You are to remember I had lived all my life in the inland hills, and just two days before had my first sight of the firth lying like a blue floor, and the sailed ships moving on the face of it, no bigger than toys.

So simply put, but so perfect. And it describes what we enjoyed looking at our ourselves during this walk as well!

Limekilns also has a lovely pub, the Ship Inn, which we all warmed up in after those bracing winds. Si found the walk in the Fife Pocket Mountain Guide. Parking is easy on the street and there are some car parks on the waterfront as well.

A grave stroll in Edinburgh

When I was a teenager, I remember being impatient and  embarassed as my mother wandered around a English cemetary, enthralled.  I couldn’t understand the appeal at all.

But now I find them intriguing. Cemetaries are usually so beautiful – wonderful, peaceful places for walks. (And a little spooky too, of course, which adds an extra something.)

The book, Scotland The Best 100 Places, obviously agrees, as we found Warriston Cemetary among their list of top spots across the country, among other historic Edinburgh cemetaries. It may seem like a rather odd choice, but as the book says Warriston has an “overpowering atmosphere of romantic melancholy.”

Warriston Cemetary - Jan 2016-023

We never would have thought to go there on our own, but we were thoroughly taken with the creeping ivy, lovely trees and falling-over gravestones.

Warriston Cemetary - Jan 2016-004

The cemetary was Edinbugh’s first garden cemetary and  is now a haven for wildlife, including songbirds, squirrels, foxes, sparrowhawks, an occasional owl – and appropriately, bats.

Warriston Cemetary - Jan 2016-003

It’s an Victorian-era graveyard and was privately owned, until Edinburgh city council bought it in the 1994. It has been cleaned up in recent years by the Friends of Warriston Cemetary – Si and I could only imagine how ivy-covered and in disrepair some of the tombstones were before they did their work, as it is still quite wonderfully topsy-turvey. Hundreds of the gravestones had to be laid flat because they were considered unstable.

Warriston Cemetary - Jan 2016-013

It was designed by city architect David Cousin in 1842 because wealthy Victorians wanted carefully groomed burial places to reflect their status. He designed it with space for lavish monuments, large family tombs and ornate stones all set in carefully landscaped gardens and walkways. It was the first of its kind, it became a model for several other Scottish cemetaries.

Below is The Red Lady, who was originally in ensconsced in a large tomb with a red glass roof, casting a glow over her and giving her nickname. Her tomb was vandalised in the 1960s, so all that remains now is this figure of a reclining lady.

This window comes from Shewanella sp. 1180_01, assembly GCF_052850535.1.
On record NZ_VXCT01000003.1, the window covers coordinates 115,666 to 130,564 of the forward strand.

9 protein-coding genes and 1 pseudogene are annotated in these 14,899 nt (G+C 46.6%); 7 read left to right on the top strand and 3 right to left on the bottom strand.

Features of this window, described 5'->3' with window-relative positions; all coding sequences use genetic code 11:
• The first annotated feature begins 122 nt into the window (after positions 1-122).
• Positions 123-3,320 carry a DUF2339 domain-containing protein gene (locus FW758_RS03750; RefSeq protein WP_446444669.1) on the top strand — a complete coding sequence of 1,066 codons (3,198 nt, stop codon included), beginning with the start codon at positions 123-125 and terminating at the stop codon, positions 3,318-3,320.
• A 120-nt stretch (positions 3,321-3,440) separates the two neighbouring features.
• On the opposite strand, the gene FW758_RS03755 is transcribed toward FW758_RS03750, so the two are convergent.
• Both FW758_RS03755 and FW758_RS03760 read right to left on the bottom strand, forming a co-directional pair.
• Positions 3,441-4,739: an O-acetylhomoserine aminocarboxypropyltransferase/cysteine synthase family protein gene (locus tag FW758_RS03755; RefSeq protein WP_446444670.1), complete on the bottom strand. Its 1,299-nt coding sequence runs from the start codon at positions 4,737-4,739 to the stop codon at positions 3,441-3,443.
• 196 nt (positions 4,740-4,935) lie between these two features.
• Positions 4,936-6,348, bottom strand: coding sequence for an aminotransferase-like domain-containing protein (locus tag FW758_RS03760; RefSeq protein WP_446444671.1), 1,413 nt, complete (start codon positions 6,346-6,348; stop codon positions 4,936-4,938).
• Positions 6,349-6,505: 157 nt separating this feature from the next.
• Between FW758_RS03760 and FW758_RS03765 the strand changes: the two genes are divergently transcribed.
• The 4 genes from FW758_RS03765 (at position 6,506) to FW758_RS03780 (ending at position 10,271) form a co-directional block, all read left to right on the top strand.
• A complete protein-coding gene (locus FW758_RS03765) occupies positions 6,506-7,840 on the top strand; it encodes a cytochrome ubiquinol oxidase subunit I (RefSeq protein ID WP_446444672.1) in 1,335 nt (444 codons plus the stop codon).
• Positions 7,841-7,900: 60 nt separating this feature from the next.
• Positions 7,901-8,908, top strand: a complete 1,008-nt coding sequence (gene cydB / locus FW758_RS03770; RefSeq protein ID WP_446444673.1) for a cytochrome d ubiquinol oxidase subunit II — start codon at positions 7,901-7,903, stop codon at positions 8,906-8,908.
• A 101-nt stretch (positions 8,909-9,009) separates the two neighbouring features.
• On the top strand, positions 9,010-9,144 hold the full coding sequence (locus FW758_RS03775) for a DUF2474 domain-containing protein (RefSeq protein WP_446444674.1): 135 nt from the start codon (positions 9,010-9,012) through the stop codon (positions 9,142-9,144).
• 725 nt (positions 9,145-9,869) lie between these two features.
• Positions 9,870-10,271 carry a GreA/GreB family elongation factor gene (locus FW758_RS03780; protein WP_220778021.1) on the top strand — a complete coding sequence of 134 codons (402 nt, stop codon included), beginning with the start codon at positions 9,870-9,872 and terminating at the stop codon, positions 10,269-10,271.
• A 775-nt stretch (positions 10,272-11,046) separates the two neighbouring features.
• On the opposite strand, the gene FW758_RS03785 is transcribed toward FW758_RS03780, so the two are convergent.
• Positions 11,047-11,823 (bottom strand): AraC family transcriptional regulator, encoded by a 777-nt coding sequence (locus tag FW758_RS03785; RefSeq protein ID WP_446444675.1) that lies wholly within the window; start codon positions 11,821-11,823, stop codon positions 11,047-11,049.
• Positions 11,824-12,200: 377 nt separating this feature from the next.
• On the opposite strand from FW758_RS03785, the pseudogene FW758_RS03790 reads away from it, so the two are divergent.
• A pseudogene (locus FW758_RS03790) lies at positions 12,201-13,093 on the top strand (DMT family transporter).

Warriston Cemetary - Jan 2016-005
As you’d expect in a cemetary with mostly 19th century tombstones, there were many tragically early deaths, as shown in the below photo. You can’t help but wonder about all the stories behind the few details etched in stone as you wander around.
Warriston Cemetary - Jan 2016-018
Buried here also is James Young Simpson, who discovered the anaesthetic properties of chloroform in 1847. His family turned down the offer to have him interred in Westminster Abbey. We didn’t manage to find his gravestone though – maybe next time.
Warriston Cemetary - Jan 2016-024


You could easily combine a walk around the cemetary with a stroll through the Royal Botanic Gardens or along the Water of Leith, which are both nearby. We did the former, but it was a quick stroll, after the unexpectedly long time we spent wandering around the cemetary.

Warriston Cemetary - Jan 2016-030
We walked there in January and the bare trees added to the atmosphere, but I imagine the foliage will make it a gorgeous spot in spring and summer, so we’ll definitely be back for another look.
We finished off our walk with a visit to Printworks Coffee on Constitution Street – also definitely recommended. (That carrot cake is as good as it looks!)
Warriston Cemetary - Jan 2016-035

A Scottish winter wonderland

One thing I certainly wasn’t expecting on our recent long weekend to Dumfries & Galloway is what’s pictured below – blinding white snow and a brilliant blue sky. Not a usual Scottish combination!


Ah, it was heavenly. And it gave me my dose of winter snow for the year, which I sometimes don’t get living in Edinburgh. As we walked up a long hill, I said to Si that what I was feeling was just pure joy. That definitely means something if I say that while being vertically challenged!


The walk started in the charming village of Moniaive, where we had heard there was a good tea room. Unfortunately, it was closed because it flooded the week before during all the unending rain. But we had a lovely lunch in the local pub, and then headed up Bardennoch Hill.


Our little guidebook, The Pocket Mountain guide to Dumfries and Galloway calls it a ‘gentle ascent.’  I’m not sure I agree, but I was so chuffed* to be walking in the snow with the sun shining that I barely noticed the incline.